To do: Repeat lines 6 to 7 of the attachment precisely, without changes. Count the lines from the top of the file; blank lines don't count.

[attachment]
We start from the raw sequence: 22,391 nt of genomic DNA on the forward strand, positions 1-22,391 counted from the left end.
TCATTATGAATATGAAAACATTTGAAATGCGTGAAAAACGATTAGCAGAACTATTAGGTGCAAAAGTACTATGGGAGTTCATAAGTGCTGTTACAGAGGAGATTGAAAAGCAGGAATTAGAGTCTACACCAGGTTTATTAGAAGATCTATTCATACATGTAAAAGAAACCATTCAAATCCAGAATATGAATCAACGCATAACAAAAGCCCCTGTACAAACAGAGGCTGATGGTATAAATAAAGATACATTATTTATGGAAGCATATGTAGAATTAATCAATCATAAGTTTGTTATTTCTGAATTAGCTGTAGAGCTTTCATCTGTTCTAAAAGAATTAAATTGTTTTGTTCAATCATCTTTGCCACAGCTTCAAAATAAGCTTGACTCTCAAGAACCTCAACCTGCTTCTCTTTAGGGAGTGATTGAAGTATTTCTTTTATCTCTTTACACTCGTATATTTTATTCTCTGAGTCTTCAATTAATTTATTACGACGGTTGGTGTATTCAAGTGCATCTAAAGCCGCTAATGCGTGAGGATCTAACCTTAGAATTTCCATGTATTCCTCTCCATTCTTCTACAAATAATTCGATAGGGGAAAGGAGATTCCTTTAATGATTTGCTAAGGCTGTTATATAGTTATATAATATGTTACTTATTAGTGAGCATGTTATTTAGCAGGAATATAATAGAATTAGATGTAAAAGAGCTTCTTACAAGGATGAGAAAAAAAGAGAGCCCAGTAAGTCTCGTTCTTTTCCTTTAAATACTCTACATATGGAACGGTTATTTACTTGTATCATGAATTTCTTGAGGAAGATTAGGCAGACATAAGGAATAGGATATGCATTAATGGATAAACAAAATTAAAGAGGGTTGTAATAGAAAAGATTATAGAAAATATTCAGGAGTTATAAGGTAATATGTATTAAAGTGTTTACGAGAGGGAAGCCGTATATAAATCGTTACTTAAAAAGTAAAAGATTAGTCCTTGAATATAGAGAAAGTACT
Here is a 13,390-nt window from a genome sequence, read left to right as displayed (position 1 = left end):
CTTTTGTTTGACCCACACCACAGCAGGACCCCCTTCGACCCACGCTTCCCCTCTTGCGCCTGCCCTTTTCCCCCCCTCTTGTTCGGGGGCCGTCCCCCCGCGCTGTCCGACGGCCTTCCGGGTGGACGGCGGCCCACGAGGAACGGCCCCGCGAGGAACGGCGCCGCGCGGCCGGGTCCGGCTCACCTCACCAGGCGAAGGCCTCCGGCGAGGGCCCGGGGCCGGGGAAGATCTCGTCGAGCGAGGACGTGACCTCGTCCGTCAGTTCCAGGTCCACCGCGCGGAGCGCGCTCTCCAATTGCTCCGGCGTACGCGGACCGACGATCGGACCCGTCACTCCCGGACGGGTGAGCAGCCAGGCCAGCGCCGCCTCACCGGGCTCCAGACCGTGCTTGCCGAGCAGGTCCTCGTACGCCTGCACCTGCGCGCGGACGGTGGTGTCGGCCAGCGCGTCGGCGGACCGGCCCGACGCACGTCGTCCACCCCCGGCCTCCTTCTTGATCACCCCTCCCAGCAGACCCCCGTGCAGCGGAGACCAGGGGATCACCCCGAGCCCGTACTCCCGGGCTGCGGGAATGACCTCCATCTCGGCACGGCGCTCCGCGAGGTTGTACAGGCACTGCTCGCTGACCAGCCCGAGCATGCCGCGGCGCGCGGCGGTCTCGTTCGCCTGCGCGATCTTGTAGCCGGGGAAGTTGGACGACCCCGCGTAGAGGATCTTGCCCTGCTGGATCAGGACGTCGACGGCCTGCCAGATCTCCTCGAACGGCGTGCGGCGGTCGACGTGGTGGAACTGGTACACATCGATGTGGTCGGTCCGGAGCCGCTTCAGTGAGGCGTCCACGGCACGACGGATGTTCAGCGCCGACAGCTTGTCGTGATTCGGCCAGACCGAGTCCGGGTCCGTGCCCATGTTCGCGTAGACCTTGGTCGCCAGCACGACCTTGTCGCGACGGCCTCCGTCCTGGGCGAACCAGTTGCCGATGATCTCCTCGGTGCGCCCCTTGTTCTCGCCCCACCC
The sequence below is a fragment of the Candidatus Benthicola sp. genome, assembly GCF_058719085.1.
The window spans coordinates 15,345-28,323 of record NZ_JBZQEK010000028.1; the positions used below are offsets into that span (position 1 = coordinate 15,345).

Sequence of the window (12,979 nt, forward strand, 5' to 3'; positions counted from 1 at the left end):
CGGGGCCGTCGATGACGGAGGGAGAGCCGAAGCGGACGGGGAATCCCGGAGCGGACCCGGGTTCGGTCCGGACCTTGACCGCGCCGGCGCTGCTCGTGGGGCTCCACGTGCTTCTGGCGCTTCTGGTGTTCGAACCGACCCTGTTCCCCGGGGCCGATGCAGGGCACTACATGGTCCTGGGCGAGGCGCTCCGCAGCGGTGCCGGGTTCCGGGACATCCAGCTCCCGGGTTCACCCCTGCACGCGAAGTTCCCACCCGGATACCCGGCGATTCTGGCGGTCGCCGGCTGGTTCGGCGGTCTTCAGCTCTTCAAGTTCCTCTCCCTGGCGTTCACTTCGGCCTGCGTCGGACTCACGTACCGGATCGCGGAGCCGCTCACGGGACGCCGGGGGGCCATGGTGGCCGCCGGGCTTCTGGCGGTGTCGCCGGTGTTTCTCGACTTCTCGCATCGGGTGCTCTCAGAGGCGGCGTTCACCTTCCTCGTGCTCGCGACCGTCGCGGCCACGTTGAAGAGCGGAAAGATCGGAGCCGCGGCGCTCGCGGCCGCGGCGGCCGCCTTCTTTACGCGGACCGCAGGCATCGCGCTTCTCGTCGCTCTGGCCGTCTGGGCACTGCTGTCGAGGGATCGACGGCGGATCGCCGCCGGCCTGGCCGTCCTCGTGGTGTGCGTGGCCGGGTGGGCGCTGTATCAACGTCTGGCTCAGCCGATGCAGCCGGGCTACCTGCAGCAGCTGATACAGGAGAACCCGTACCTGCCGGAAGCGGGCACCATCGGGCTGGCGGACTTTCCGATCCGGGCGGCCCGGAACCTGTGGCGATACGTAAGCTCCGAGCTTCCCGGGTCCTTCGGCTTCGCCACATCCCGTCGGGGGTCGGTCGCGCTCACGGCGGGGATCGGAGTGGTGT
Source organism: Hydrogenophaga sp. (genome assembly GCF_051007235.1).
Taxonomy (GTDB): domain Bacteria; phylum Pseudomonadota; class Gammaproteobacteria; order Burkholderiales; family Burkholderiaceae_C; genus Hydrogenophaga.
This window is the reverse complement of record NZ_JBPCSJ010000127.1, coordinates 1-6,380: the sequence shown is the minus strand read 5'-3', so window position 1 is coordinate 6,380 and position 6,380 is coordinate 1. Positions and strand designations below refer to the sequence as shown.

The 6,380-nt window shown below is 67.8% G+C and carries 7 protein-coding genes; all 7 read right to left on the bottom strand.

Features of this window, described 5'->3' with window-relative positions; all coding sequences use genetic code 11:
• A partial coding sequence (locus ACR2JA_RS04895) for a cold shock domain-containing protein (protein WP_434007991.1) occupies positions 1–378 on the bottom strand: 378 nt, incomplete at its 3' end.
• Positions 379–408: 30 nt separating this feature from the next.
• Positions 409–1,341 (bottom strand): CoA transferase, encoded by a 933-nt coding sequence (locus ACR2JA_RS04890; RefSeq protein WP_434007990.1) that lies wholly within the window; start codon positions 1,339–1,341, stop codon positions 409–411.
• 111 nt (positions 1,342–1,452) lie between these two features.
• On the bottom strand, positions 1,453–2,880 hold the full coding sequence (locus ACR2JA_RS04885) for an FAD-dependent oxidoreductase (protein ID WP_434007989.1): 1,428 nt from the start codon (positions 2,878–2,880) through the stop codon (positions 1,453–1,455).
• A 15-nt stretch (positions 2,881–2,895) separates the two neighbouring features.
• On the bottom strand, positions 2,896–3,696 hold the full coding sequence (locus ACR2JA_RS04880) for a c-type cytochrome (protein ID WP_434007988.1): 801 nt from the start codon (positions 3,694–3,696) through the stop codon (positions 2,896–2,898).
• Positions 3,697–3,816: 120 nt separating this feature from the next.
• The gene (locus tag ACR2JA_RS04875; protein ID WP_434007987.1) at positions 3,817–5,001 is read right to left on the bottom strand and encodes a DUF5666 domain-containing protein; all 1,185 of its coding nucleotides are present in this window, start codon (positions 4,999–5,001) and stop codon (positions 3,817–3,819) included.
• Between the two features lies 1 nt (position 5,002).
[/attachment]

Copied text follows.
The window spans coordinates 15,345-28,323 of record NZ_JBZQEK010000028.1; the positions used below are offsets into that span (position 1 = coordinate 15,345).

Sequence of the window (12,979 nt, forward strand, 5' to 3'; positions counted from 1 at the left end):